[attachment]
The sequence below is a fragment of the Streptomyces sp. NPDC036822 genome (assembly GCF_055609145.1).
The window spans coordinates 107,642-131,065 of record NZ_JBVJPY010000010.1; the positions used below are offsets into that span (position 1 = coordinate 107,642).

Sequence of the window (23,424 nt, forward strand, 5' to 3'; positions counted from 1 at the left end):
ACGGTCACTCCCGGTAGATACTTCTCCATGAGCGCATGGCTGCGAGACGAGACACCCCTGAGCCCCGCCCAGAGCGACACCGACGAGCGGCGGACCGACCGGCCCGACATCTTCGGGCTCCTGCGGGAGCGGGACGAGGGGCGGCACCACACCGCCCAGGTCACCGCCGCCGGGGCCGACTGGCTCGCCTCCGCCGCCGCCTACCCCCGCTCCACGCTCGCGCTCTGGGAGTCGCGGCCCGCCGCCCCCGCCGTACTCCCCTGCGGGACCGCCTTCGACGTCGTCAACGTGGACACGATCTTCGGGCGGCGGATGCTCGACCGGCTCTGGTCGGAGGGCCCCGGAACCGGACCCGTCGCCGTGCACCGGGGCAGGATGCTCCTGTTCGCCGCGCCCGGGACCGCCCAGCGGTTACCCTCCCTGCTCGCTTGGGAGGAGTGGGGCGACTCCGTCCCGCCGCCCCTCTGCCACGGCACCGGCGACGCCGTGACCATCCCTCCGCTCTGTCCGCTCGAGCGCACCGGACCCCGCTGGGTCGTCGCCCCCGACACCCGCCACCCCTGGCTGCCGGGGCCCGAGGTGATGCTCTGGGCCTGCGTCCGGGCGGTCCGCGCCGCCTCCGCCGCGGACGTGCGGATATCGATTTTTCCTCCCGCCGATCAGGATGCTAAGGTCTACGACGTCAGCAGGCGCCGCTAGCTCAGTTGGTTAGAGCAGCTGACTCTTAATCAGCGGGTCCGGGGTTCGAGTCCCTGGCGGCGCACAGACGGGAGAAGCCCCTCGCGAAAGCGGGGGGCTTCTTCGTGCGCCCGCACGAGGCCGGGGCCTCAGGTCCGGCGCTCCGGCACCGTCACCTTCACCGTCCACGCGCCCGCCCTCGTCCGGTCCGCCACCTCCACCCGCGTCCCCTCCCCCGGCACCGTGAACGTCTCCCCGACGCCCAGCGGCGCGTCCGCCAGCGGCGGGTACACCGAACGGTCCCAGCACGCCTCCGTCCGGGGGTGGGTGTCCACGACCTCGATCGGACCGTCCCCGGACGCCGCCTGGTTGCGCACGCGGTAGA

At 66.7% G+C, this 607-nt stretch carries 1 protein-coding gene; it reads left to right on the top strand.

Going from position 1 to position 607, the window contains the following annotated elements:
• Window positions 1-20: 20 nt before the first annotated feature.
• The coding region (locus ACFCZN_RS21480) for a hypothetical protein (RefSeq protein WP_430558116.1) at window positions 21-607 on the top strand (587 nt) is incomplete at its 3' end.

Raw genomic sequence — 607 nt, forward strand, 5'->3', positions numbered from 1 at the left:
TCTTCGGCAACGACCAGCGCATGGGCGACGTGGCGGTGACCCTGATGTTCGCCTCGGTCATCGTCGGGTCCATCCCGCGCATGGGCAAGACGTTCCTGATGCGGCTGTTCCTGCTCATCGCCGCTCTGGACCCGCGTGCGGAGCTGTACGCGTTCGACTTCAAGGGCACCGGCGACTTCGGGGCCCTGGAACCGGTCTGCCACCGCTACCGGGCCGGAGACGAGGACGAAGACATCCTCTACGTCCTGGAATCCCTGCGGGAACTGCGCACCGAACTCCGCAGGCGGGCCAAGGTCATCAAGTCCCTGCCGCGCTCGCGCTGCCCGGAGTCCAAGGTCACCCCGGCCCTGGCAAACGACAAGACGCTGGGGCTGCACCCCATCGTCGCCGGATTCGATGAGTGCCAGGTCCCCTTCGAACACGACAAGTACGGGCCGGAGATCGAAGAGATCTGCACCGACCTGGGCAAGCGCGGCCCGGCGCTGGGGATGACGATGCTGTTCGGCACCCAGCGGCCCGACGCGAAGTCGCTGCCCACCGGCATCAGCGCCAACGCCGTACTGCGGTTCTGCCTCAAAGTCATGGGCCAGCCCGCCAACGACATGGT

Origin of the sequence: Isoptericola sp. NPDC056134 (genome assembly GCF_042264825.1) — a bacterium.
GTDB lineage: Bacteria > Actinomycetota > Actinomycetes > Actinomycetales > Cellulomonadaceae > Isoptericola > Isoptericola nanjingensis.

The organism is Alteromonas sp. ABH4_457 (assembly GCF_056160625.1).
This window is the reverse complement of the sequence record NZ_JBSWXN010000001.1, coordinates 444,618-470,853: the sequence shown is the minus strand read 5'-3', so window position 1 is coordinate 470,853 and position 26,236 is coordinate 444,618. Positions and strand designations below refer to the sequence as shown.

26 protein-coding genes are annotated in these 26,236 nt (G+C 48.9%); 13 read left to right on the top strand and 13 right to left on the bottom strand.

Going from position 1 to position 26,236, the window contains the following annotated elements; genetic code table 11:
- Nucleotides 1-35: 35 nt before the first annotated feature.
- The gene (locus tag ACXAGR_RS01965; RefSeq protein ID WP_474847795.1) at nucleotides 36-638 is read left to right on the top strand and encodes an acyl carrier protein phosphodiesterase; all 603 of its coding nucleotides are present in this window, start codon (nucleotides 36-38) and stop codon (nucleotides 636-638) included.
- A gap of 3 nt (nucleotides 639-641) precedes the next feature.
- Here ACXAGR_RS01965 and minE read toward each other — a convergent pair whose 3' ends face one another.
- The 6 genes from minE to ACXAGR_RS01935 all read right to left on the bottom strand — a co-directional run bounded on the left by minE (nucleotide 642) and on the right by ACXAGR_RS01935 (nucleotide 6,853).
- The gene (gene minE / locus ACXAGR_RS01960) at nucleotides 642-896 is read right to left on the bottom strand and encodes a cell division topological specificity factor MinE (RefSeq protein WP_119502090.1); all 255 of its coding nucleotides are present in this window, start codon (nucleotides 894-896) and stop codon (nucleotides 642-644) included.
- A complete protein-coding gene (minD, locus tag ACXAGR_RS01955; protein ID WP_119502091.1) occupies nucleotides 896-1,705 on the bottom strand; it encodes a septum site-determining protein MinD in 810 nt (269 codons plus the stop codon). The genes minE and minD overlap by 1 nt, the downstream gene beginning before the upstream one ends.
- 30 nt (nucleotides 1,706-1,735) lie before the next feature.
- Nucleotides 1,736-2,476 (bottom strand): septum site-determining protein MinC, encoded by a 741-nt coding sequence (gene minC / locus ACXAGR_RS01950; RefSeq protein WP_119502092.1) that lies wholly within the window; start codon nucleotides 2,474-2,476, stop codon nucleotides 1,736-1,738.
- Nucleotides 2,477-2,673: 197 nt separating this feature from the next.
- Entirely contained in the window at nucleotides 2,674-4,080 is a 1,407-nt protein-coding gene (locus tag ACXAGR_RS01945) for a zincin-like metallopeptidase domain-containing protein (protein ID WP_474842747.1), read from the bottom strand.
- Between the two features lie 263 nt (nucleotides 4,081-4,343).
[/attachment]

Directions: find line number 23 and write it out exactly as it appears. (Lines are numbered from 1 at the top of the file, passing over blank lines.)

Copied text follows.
- A complete protein-coding gene (minD, locus tag ACXAGR_RS01955; protein ID WP_119502091.1) occupies nucleotides 896-1,705 on the bottom strand; it encodes a septum site-determining protein MinD in 810 nt (269 codons plus the stop codon). The genes minE and minD overlap by 1 nt, the downstream gene beginning before the upstream one ends.